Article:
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MLB.com Columnist

Tracy Ringolsby

Rockies tapping into home-field edge at Coors

LeMahieu's hustle play an example of Weiss' managerial guidance at work

Rockies tapping into home-field edge at Coors

DENVER -- Since the first day of Spring Training, Colorado Rockies manager Walt Weiss has been preaching.

His congregation of ballplayers seems to be listening.

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Instead of crawling in a corner after a disappointing season-opening trip to Miami, where they lost three of four, the Rockies came home to Coors Field and have lived by the word of Weiss. They hustled their way to back-to-back victories against Arizona, making an early statement about protecting their home.

"It's one thing to talk about it and say it's what we are going to do," said left fielder Carlos Gonzalez. "It's another thing to put the words in action."

Action? You want action?

Try a come-from-behind 9-4 victory in which the Rockies spotted the D-backs a 4-0 lead after three innings, and then slipped a DJ LeMahieu sucker punch into the middle of an offensive explosion that allowed them to even their record a 3-3 and leave Arizona at 1-7, the worst start in franchise history.

Michael Cuddyer got the comeback started with a two-run home run in the fourth, followed two batters later by Nolan Arenado delivering the first of his two home runs in the game. The bullpen was called on after Jorge De La Rosa's second subpar effort in two starts this season, responding with 4 2/3 shutout innings in which four relievers combined to allow just two hits.

But as big as anything was the little bit of hustle by LeMahieu in the fifth. After singling home Charlie Blackmon with the game-tying run, LeMahieu scored from first base on a Gonzalez single to give Colorado a 5-4 lead.

Emotional edge, Rockies.

Third-base coach Stu Cole had to make the call whether to wave LeMahieu home on the ball that D-backs right fielder Gerardo Parra cut off in right-center, which carried him away from the direction of his throw, resulting in a bit of an off-line throw to the left-field side of second base.

And it was the hustle of LeMahieu, who ran hard from first base, that gave Cole the freedom to wave the run home.

"When I noticed that Parra was kind of taking his time getting to the ball in the gap, and then he threw to second, I knew we had to try," Cole said. "Once [Parra] threw to second base, I was sending him all the way. DJ gets a lot of credit, because he never slowed up. With him being off on the pitch, it put things in motion."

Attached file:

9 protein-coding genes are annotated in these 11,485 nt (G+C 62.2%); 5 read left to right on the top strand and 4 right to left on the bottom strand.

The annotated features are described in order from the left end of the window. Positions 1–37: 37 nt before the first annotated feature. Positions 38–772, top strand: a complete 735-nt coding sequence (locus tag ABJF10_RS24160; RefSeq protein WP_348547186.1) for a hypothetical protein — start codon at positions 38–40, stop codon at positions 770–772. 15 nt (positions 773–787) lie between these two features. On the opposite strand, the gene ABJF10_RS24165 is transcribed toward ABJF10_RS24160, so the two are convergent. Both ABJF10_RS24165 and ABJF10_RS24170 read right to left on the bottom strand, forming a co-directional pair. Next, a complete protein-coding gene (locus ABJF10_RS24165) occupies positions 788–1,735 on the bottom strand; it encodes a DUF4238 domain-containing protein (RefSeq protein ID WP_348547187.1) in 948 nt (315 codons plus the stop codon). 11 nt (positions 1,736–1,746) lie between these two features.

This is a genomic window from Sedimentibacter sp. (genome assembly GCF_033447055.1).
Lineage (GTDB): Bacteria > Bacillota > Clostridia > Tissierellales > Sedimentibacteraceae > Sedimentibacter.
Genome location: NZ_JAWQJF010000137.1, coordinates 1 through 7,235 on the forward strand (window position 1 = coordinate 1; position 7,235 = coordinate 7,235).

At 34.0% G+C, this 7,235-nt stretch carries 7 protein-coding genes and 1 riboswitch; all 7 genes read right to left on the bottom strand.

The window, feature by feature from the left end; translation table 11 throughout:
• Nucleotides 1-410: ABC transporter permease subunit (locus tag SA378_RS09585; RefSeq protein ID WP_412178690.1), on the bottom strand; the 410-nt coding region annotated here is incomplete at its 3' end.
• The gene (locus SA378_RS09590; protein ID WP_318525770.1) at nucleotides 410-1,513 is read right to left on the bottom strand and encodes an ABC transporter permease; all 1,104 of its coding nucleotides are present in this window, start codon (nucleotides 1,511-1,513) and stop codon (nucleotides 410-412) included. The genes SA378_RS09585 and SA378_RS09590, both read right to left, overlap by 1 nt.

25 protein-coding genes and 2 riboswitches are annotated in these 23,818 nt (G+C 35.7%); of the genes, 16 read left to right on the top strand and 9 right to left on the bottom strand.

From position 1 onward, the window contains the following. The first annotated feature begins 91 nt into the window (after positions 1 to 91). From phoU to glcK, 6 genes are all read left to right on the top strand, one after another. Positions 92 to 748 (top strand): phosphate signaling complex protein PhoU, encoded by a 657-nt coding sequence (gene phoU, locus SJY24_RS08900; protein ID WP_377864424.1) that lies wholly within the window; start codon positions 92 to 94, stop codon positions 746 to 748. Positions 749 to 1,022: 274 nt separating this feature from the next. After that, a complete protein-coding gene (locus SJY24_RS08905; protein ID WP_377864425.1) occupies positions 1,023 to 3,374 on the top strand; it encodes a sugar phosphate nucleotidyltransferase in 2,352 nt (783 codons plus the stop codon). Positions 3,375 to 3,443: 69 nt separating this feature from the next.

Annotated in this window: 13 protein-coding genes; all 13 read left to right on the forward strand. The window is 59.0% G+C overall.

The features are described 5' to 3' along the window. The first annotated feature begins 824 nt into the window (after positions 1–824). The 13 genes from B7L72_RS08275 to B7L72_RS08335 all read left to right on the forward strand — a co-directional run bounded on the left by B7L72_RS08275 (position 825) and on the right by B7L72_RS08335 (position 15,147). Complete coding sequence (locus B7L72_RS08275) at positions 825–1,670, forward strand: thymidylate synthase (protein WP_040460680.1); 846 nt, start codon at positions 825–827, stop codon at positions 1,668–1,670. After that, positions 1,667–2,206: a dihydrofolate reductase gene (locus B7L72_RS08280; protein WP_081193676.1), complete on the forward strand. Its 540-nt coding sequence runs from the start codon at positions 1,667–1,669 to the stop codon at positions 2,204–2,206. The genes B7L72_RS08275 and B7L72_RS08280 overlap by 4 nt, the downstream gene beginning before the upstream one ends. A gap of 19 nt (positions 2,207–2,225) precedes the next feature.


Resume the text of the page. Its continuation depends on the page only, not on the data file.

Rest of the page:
Now, the question is whether Colorado can keep that momentum going forward.

"It is something we talk about a lot, guys running the bases aggressively, looking for the opportunity to take an extra base," Weiss said. "That was a great play by both parties. DJ has to give Stu the opportunity to wave him, and he did give Stu the opportunity to make the big call."

LeMahieu didn't have much choice. He was focused on touching second base and looking for Cole's signal. LeMahieu never peeked over his shoulder to see the ball, showing full confidence in Cole to provide the proper direction.

"It was a great call by Stu," LeMahieu said.

It also was a great effort by LeMahieu.

"I take pride in that, running hard and hustling," he said. "This is what we talked about doing from day one. It's fun."

The Rockies have four more games on this homestand -- one with Arizona on Sunday and then three with the Chicago White Sox -- to try and shake off any hangover from the lethargic events in Miami.

Weiss sees that as good way to start spreading the word that there's a throwback mentality at Coors Field, where Colorado is looking to regain a home-field dominance.

"What we have to do," he said, "is take care of business within our division and take care of things at home."

Historically, if the Rockies have done that, they have had success.

When Colorado claimed the National League Wild Card in 2007 and '09, the team won 51 games at Coors Field each season. And the Rockies had a .611 winning percentage at Coors Field during the strike-shortened 1995 season, when they claimed their first postseason trip.

Colorado didn't have a winning record at home in 2011 and '12, but it did show signs of regaining that home-field edge in a 45-36 effort last year. The Rockies are looking to build off that.

"We have talked about playing well at home and trying to overwhelm teams offensively," Weiss said.

There are 79 more games scheduled at Coors Field this season. Just how successful the Rockies will be in that approach, only time will tell.

Early indications, however, have been promising.

Tracy Ringolsby is a columnist for MLB.com. This story was not subject to the approval of Major League Baseball or its clubs.

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